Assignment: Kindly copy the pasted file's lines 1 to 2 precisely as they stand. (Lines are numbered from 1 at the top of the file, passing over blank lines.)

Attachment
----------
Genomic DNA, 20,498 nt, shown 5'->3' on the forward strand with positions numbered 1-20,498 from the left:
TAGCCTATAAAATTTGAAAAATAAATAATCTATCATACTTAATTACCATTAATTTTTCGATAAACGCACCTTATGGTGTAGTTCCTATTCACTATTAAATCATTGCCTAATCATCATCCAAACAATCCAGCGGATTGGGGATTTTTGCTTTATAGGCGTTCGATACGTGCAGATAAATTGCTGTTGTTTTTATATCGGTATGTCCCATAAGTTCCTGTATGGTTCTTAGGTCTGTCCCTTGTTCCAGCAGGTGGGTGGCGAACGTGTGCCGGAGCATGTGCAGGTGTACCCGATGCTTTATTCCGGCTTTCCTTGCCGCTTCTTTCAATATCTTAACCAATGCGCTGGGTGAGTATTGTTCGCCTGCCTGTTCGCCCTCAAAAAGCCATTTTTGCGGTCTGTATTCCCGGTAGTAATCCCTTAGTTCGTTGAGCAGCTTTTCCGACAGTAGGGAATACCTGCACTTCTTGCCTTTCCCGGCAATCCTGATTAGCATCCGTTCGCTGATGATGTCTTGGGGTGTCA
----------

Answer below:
Genomic DNA, 20,498 nt, shown 5'->3' on the forward strand with positions numbered 1-20,498 from the left:
TAGCCTATAAAATTTGAAAAATAAATAATCTATCATACTTAATTACCATTAATTTTTCGATAAACGCACCTTATGGTGTAGTTCCTATTCACTATTAAATCATTGCCTAATCATCATCCAAACAATCCAGCGGATTGGGGATTTTTGCTTTATAGGCGTTCGATACGTGCAGATAAATTGCTGTTGTTTTTATATCGGTATGTCCCATAAGTTCCTGTATGGTTCTTAGGTCTGTCCCTTGTTCCAGCAGGTGGGTGGCGAACGTGTGCCGGAGCATGTGCAGGTGTACCCGATGCTTTATTCCGGCTTTCCTTGCCGCTTCTTTCAATATCTTAACCAATGCGCTGGGTGAGTATTGTTCGCCTGCCTGTTCGCCCTCAAAAAGCCATTTTTGCGGTCTGTATTCCCGGTAGTAATCCCTTAGTTCGTTGAGCAGCTTTTCCGACAGTAGGGAATACCTGCACTTCTTGCCTTTCCCGGCAATCCTGATTAGCATCCGTTCGCTGATGATGTCTTGGGGTGTCA